Grades. Any thoughts?

Discussion in 'The Rehearsal Room' started by Cantonian, Jun 9, 2006.

  1. Cantonian

    Cantonian Active Member

    I have recently read a posting on a thread where the person is looking for a position in a band and says that they are Grade 8 standard.

    What does this mean?
    A person of Grade 8 standard can play three or four pieces at least fairly well, knows a few scales, can clap, sing and listen in varying grades of ability and sight read a relatively easy passage....oh and has passed grade 5 theory.

    I am not knocking students taking grade exams but for the reasons given above I don't believe it gives a true reflection of ability.

    I got Grade 5 on tenor horn when I was 11 and French horn at 14. I have not done any more grades but I think that I am quite a useful player in spite of this.

    My son loves playing the piano and passed grade 5 three years ago (in spite of not wanting to play scales). He is always playing whatever music he can get his hands on and is now a very accomplished pianist playing his music with feeling. One of his peers has progressed to grade 8 but plays like an automaton.

    Any thoughts?
     
  2. theMouthPiece Related Searches

    Find more discussions like this one
    horn
    son
    player
    Grade
    passage
  3. TheMusicMan

    TheMusicMan tMP Founder Staff Member

    I suppose Mike that this should be seen as an indicator of the potential of the persons standard. I agree that simply having Grade 8 means very little outside the context of what they can actually play and how they fit into a team environment.

    It's no mean accomplishment though, and so I'd also give a little credit to those who have achieved this... especially at a young age.

    At any audition though, how one plays on the day is what counts regardless of grade reached.
     
  4. persins

    persins Member

    I would tend to agree. I did up to grade 5 but then couldn't be bothered with doing any more grades.

    I have met many people who have passed grade 8 but have no real musicality and struggle to play alongside other players. I have also met players who have no grades at all yet are absolutely fantastic in all facets of the genre.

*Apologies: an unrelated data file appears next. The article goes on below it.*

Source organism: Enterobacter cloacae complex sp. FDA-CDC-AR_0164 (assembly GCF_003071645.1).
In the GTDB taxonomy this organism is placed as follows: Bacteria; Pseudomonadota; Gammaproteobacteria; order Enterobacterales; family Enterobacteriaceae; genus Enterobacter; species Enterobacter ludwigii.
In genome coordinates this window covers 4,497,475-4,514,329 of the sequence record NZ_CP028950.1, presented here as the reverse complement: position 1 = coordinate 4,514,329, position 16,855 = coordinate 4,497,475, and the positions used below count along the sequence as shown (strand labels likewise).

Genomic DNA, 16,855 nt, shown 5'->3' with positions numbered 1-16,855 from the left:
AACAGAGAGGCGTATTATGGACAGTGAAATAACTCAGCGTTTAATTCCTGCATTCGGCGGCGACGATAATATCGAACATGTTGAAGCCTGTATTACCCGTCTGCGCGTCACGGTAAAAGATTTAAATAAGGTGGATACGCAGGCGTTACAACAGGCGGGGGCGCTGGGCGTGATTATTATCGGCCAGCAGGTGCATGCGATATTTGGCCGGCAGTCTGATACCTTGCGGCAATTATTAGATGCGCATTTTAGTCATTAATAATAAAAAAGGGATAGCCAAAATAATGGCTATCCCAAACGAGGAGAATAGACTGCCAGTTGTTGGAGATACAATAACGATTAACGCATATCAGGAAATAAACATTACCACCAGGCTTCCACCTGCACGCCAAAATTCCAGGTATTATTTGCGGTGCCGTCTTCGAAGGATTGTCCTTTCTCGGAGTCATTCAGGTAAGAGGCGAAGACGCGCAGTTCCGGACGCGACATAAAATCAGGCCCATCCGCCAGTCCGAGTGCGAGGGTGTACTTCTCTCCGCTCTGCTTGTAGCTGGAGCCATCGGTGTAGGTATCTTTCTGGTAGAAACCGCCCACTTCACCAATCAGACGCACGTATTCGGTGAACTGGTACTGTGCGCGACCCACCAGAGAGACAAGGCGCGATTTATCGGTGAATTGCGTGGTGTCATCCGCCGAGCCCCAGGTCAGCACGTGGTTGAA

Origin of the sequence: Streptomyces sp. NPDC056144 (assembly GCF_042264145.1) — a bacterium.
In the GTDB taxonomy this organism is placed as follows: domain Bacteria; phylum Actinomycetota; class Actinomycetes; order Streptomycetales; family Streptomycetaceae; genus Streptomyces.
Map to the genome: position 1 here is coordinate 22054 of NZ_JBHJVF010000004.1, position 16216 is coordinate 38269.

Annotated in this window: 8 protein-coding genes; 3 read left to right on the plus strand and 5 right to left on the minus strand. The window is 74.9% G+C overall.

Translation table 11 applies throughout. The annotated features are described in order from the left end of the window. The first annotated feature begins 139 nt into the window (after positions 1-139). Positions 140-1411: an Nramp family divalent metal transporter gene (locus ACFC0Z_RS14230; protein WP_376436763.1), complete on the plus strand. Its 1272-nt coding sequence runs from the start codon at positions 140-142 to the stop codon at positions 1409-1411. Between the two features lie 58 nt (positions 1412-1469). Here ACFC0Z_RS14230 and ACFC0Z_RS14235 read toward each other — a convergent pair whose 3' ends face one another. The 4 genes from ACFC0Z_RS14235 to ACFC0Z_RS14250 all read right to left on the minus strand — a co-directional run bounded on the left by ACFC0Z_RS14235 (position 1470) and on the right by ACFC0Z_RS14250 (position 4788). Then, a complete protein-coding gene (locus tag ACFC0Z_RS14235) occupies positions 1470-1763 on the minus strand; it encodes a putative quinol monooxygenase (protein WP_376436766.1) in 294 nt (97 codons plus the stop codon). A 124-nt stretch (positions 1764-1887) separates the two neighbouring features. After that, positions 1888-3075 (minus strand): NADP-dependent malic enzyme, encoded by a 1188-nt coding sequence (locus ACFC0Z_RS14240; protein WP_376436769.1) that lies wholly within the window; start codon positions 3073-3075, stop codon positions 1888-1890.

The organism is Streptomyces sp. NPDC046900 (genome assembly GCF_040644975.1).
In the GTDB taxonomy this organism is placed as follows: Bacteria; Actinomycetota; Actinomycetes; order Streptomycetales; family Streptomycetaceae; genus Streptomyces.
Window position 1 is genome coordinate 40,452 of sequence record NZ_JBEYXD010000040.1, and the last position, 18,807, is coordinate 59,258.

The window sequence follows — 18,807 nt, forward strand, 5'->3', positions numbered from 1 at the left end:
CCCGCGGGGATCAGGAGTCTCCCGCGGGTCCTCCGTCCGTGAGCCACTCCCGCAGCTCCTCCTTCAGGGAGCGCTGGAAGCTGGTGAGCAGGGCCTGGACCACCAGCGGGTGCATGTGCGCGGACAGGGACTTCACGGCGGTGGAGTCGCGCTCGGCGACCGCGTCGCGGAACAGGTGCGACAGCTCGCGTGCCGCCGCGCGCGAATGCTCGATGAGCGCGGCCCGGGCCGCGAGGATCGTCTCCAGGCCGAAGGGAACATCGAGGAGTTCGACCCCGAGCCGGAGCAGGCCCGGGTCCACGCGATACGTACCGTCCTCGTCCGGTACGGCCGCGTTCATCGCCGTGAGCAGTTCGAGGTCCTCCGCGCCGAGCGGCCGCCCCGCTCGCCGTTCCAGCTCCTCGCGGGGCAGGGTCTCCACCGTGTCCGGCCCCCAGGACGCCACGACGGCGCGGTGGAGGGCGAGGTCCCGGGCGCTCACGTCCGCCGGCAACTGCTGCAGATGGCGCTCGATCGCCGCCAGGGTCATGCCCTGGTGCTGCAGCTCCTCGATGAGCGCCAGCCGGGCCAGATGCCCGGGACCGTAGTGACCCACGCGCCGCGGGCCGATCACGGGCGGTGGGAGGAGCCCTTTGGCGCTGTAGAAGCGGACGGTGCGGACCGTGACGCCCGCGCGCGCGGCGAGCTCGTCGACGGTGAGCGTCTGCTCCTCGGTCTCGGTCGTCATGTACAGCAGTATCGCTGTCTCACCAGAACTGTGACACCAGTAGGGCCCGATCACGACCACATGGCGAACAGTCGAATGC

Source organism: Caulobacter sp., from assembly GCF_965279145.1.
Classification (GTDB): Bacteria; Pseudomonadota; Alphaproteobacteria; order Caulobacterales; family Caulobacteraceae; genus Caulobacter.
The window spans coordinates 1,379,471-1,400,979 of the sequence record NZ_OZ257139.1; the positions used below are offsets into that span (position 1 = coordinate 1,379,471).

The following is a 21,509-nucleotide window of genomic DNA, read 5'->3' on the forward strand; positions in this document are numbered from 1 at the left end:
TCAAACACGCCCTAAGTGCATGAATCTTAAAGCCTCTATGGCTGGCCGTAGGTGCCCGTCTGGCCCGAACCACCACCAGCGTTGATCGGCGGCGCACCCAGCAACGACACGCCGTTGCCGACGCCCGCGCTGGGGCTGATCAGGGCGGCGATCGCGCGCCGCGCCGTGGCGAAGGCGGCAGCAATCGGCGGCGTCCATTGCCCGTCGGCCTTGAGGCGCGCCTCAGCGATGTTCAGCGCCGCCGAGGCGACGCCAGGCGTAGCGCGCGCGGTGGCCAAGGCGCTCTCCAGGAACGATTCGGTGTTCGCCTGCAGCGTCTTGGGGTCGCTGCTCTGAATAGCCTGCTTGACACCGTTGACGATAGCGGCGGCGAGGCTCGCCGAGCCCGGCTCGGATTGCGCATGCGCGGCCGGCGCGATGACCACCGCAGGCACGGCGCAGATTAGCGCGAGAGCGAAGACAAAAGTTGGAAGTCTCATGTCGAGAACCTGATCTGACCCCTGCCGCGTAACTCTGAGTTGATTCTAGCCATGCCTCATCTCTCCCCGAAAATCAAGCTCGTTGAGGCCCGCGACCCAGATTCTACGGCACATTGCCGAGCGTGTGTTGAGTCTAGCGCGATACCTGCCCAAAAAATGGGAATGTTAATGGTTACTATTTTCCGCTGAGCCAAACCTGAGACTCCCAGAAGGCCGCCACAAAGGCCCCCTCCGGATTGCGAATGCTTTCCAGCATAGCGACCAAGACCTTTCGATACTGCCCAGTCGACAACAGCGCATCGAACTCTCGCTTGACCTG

Gaining grade 8 is a good yardstick but it doesn't automatically mean that you will be a great player.

    As with anything related to exams, having that bit of paper doesn't tell the whole story.
     
  5. GingerMaestro

    GingerMaestro Active Member

    I couldn't agree more with you

    In my opinion grades mean absolutely nothing when it comes to playing with a band or orchestra

    My daughter is doing grades through school but only to give her something to work towards not so she can say "I'm a grade 4 player now" cause she isn't she as good as she can be for her age and no grade can measure that

    I am like you I only took 1 grade (5) when I was 10 or 11 and I know for a fact that I could wipe the floor with some grade 8 players I know. So what does that say about grades
     
  6. Bass Trumpet

    Bass Trumpet Active Member

    I also agree with a lot of the opinions on here. Isn't it nice when people aren't bickering!

    I think a lot of it comes down to competition. I have taught a number of students who are simply put in for exams because their parents want something to boast about at the school gate! This is especially noticeable in more well-off areas where parental one-upmanship is the norm. I have often entered children for exams and, on the very day they take it, the parent says "when can he start working on the next one?". And, of course, the parent then tells everyone they know "Tarquin's on Grade 5".

    Don't teach in Cambridge if you want to keep your sanity!

    On a more positive note, though, I have often found that examinations can act as a motivational tool for the more lazy students! When I was a teenager, I was lucky enough to be the best player for miles around, so was never really streached at my band and inevitably didn't work very hard. However, I always managed to pull my socks up when exams were looming!

    I am glad that, when I was growing up* my parents didn't push me into doing exams unless I was ready and willing to do them, and that includes all the other aspects of playing that other posts have covered.

    Just for the record, I did Grade 4, 5 and 8 on tenor horn and Grade 5 Theory before moving to trombone when I was 14. Never did any exams on the trombone apart from my degree recital.

    * I didn't say that I had grown up completely :biggrin:
     
  7. welshraz

    welshraz Member

    I agree that they can be a good motivational tool. When I went to interviews for university they all asked why I had not done my grade 8. I said that I didn't believe that grades always reflected a persons musical ability. I got into uni, graduated and now have a BA (Hons) in music. I still don't have my grade 8.....